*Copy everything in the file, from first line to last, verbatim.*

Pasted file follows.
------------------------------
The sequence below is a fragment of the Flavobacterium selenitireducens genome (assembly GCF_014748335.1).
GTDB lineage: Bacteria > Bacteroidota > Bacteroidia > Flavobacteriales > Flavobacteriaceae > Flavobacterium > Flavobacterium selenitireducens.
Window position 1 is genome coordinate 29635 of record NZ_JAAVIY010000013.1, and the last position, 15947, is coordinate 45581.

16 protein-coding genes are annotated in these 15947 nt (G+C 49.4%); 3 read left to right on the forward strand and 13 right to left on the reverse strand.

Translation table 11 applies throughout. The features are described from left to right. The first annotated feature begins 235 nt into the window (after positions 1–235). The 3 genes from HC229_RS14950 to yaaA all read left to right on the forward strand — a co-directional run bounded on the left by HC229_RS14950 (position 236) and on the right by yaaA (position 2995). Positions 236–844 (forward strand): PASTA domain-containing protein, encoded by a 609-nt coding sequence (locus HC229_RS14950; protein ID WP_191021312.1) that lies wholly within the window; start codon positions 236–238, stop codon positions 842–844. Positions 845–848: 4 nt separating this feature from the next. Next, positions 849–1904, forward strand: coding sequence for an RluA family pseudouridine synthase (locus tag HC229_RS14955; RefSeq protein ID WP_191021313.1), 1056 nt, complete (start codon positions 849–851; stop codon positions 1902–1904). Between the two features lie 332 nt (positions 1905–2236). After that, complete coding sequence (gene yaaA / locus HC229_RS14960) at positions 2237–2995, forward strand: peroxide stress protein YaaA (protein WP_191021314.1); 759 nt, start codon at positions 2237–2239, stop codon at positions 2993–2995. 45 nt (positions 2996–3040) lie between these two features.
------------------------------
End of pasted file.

The sequence below is a fragment of the Flavobacterium selenitireducens genome (assembly GCF_014748335.1).
GTDB lineage: Bacteria > Bacteroidota > Bacteroidia > Flavobacteriales > Flavobacteriaceae > Flavobacterium > Flavobacterium selenitireducens.
Window position 1 is genome coordinate 29635 of record NZ_JAAVIY010000013.1, and the last position, 15947, is coordinate 45581.

16 protein-coding genes are annotated in these 15947 nt (G+C 49.4%); 3 read left to right on the forward strand and 13 right to left on the reverse strand.

Translation table 11 applies throughout. The features are described from left to right. The first annotated feature begins 235 nt into the window (after positions 1–235). The 3 genes from HC229_RS14950 to yaaA all read left to right on the forward strand — a co-directional run bounded on the left by HC229_RS14950 (position 236) and on the right by yaaA (position 2995). Positions 236–844 (forward strand): PASTA domain-containing protein, encoded by a 609-nt coding sequence (locus HC229_RS14950; protein ID WP_191021312.1) that lies wholly within the window; start codon positions 236–238, stop codon positions 842–844. Positions 845–848: 4 nt separating this feature from the next. Next, positions 849–1904, forward strand: coding sequence for an RluA family pseudouridine synthase (locus tag HC229_RS14955; RefSeq protein ID WP_191021313.1), 1056 nt, complete (start codon positions 849–851; stop codon positions 1902–1904). Between the two features lie 332 nt (positions 1905–2236). After that, complete coding sequence (gene yaaA / locus HC229_RS14960) at positions 2237–2995, forward strand: peroxide stress protein YaaA (protein WP_191021314.1); 759 nt, start codon at positions 2237–2239, stop codon at positions 2993–2995. 45 nt (positions 2996–3040) lie between these two features.